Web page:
1911 Encyclopædia Britannica/Innocent/Innocent II
Innocent II. (Gregorio Paparesci dei Guidoni), pope from 1130 to 1143, was originally a Benedictine monk. His ability, pure life and political connexions raised him rapidly to power. Made cardinal deacon of Sant Angelo in Pescheria by Paschal II. he was employed in various diplomatic missions. Calixtus II. appointed him one of the ambassadors who made peace with the Empire and drew up the Concordat of Worms (1122), and in the following year, with his later enemy Cardinal Peter Pierleoni, he was papal legate in France. On the 13th of February 1130 Honorius II. died, and on that night a minority of the Sacred College elected Paparesci, who took the name of Innocent II. After a hasty consecration he was forced to take refuge with a friendly noble by the faction of Pierleoni, who was elected pope under the name of Anacletus II. by a majority of the cardinals. Declaring that the cardinals had been intimidated, Innocent refused to recognize their choice; by June, however, he was obliged to flee to France. Here his title was recognized by a synod called by Bernard of Clairvaux at Étampes. Similar action was taken in Germany by the synod of Würzburg. In January 1131 Innocent held a personal interview with King Henry I. of England at Chartres, and in March, at Liége, with the German King Lothair, whom he induced to undertake a campaign against Anacletus. The German army invaded Italy in August 1132, and occupied Rome, all except St Peter’s church and the castle of St Angelo which held out against them. Lothair was crowned emperor at the Lateran in June 1133, and as a further reward Innocent gave him the territories of the Countess Mathilda as a fief, but refused to surrender the right of investiture. Left to himself Innocent again had to flee, this time to Pisa. Here he called a council which condemned Anacletus. A second expedition of Lothair expelled Roger of Sicily (to whom Anacletus had given the title of king in return for his support) from southern Italy, but a quarrel with Innocent prevented the emperor attacking Rome. At this crisis, in January 1138, Anacletus died, and a successor elected by his faction, as Victor IV., resigned after two months. The Lateran council of 1139 restored peace to the Church, excommunicating Roger of Sicily, against whom Innocent undertook an expedition which proved unsuccessful. In matters of doctrine the pope supported Bernard of Clairvaux in his prosecution of Abelard and Arnold of Brescia, whom he condemned as heretics. The remaining years of Innocent’s life were taken up by a quarrel with the Roman commune, which had set up an independent senate, and one with King Louis VII. of France, about an appointment. France was threatened with the interdict, but before matters came to a head Innocent died on the 22nd of September 1143.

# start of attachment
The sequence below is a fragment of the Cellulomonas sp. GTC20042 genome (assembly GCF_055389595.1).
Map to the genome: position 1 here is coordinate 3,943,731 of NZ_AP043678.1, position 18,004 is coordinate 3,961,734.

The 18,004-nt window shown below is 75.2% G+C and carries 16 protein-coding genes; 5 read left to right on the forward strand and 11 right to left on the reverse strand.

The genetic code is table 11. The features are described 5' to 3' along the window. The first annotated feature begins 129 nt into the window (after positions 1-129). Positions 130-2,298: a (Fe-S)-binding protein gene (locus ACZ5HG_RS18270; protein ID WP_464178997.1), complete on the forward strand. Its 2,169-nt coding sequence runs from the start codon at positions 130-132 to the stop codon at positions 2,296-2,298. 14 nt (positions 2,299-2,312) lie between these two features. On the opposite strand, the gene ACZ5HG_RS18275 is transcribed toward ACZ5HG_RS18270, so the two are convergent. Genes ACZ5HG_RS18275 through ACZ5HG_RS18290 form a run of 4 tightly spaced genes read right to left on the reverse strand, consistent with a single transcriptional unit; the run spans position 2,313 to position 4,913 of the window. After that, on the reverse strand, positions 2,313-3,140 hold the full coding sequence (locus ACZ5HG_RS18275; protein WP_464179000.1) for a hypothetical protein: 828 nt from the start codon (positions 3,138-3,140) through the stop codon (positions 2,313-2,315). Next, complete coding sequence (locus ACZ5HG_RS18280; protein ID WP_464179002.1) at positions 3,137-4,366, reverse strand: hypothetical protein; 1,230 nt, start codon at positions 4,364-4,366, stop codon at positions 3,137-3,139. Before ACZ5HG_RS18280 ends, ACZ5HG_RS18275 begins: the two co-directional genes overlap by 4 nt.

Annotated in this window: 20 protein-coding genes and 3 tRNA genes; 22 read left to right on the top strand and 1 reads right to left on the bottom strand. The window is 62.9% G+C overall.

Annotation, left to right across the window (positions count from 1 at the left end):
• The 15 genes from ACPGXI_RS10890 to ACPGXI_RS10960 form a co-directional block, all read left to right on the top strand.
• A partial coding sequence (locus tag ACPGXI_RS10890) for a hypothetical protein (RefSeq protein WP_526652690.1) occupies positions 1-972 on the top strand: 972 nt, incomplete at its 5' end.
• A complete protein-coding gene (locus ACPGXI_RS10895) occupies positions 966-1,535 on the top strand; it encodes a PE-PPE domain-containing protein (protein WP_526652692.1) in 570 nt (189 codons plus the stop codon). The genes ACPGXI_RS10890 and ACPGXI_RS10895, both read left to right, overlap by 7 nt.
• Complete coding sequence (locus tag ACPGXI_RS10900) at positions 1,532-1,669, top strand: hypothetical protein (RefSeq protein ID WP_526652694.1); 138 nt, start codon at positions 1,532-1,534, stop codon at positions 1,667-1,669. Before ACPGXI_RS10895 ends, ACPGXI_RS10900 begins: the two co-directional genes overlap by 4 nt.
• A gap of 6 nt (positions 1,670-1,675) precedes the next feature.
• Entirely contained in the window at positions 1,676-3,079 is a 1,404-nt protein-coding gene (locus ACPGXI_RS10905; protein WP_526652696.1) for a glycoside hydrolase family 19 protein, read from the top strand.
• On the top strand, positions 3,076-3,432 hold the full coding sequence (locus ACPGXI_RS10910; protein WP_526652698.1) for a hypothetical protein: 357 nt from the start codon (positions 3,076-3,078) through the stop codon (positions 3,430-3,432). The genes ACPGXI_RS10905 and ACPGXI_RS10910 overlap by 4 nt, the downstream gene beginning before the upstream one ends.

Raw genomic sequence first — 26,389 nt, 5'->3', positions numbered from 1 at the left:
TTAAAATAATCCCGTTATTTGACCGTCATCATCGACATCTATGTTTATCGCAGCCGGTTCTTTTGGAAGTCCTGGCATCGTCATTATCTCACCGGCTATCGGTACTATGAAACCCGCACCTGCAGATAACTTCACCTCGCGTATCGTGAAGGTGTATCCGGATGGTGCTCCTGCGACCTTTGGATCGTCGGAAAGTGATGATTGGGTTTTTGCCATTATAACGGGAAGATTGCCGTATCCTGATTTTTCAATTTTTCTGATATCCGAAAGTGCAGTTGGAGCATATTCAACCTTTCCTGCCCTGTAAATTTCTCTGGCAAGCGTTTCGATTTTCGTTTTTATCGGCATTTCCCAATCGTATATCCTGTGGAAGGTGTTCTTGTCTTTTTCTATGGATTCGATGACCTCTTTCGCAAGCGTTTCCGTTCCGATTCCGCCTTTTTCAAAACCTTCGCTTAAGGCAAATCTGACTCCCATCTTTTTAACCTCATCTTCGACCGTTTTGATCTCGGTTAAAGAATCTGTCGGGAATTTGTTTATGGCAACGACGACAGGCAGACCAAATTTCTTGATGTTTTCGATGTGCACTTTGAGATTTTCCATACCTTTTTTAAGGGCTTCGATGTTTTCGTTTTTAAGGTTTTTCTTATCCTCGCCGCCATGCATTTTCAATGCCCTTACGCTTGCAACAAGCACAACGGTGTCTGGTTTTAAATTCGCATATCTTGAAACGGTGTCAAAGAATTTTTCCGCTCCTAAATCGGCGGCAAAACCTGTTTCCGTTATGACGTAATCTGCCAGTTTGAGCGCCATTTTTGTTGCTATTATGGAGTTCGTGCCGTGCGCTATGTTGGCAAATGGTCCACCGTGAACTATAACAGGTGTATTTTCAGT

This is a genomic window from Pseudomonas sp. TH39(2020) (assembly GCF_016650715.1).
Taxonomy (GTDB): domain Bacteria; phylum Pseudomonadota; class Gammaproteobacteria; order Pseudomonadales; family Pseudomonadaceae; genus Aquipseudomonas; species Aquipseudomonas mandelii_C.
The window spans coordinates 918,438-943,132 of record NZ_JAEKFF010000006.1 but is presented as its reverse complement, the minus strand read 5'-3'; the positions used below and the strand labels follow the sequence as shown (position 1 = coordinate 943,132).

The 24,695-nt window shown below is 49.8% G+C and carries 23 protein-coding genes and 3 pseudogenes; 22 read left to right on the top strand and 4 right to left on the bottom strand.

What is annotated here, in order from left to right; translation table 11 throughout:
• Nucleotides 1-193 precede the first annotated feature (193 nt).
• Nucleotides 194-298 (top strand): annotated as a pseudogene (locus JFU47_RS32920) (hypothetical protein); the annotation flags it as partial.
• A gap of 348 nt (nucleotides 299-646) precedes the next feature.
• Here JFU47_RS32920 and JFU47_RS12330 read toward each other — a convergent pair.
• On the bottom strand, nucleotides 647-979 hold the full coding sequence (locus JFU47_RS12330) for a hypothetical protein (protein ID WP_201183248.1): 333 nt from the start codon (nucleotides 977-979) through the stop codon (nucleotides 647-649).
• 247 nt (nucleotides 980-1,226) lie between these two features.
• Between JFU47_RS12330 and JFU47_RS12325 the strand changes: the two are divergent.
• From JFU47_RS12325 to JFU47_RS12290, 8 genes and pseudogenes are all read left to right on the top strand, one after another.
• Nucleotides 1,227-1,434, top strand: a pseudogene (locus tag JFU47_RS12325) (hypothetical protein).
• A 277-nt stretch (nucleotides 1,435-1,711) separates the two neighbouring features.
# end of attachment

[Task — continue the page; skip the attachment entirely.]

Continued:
See Herzog-Hauck, Realencyklopädie, “Innocenz II.,” with full references. Gregorovius, History of Rome in the Middle Ages, trans. by Hamilton (London, 1896), vol. iv. part ii. pp. 420-453. (P. Sm.)